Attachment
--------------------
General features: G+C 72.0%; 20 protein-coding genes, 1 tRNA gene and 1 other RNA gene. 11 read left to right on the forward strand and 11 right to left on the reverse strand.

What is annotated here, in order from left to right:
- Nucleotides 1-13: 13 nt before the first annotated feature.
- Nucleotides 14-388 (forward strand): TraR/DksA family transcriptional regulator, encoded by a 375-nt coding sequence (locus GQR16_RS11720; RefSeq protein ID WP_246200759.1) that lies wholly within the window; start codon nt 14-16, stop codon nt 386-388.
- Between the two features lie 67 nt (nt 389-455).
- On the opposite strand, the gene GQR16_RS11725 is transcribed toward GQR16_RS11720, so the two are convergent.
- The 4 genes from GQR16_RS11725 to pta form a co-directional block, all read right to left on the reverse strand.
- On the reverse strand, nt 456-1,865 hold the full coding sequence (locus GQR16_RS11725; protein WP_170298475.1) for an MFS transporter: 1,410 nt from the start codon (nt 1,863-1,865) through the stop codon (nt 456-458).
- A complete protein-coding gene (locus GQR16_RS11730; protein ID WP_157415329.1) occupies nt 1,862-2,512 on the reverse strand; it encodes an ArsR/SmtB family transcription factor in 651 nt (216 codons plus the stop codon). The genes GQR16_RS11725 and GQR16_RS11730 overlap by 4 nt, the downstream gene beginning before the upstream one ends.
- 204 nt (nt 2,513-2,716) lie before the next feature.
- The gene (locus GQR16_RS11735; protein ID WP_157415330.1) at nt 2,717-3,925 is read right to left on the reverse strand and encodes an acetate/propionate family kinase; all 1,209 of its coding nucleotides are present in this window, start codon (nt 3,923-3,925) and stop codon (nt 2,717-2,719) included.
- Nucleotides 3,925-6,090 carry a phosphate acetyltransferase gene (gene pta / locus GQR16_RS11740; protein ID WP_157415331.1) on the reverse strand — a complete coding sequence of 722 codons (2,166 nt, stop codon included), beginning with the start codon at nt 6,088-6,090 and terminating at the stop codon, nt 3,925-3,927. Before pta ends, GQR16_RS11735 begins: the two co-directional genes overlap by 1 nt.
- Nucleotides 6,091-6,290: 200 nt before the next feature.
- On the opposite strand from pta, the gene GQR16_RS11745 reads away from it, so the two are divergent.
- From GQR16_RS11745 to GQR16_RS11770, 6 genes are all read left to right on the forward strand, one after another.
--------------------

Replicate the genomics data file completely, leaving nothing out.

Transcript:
General features: G+C 72.0%; 20 protein-coding genes, 1 tRNA gene and 1 other RNA gene. 11 read left to right on the forward strand and 11 right to left on the reverse strand.

What is annotated here, in order from left to right:
- Nucleotides 1-13: 13 nt before the first annotated feature.
- Nucleotides 14-388 (forward strand): TraR/DksA family transcriptional regulator, encoded by a 375-nt coding sequence (locus GQR16_RS11720; RefSeq protein ID WP_246200759.1) that lies wholly within the window; start codon nt 14-16, stop codon nt 386-388.
- Between the two features lie 67 nt (nt 389-455).
- On the opposite strand, the gene GQR16_RS11725 is transcribed toward GQR16_RS11720, so the two are convergent.
- The 4 genes from GQR16_RS11725 to pta form a co-directional block, all read right to left on the reverse strand.
- On the reverse strand, nt 456-1,865 hold the full coding sequence (locus GQR16_RS11725; protein WP_170298475.1) for an MFS transporter: 1,410 nt from the start codon (nt 1,863-1,865) through the stop codon (nt 456-458).
- A complete protein-coding gene (locus GQR16_RS11730; protein ID WP_157415329.1) occupies nt 1,862-2,512 on the reverse strand; it encodes an ArsR/SmtB family transcription factor in 651 nt (216 codons plus the stop codon). The genes GQR16_RS11725 and GQR16_RS11730 overlap by 4 nt, the downstream gene beginning before the upstream one ends.
- 204 nt (nt 2,513-2,716) lie before the next feature.
- The gene (locus GQR16_RS11735; protein ID WP_157415330.1) at nt 2,717-3,925 is read right to left on the reverse strand and encodes an acetate/propionate family kinase; all 1,209 of its coding nucleotides are present in this window, start codon (nt 3,923-3,925) and stop codon (nt 2,717-2,719) included.
- Nucleotides 3,925-6,090 carry a phosphate acetyltransferase gene (gene pta / locus GQR16_RS11740; protein ID WP_157415331.1) on the reverse strand — a complete coding sequence of 722 codons (2,166 nt, stop codon included), beginning with the start codon at nt 6,088-6,090 and terminating at the stop codon, nt 3,925-3,927. Before pta ends, GQR16_RS11735 begins: the two co-directional genes overlap by 1 nt.
- Nucleotides 6,091-6,290: 200 nt before the next feature.
- On the opposite strand from pta, the gene GQR16_RS11745 reads away from it, so the two are divergent.
- From GQR16_RS11745 to GQR16_RS11770, 6 genes are all read left to right on the forward strand, one after another.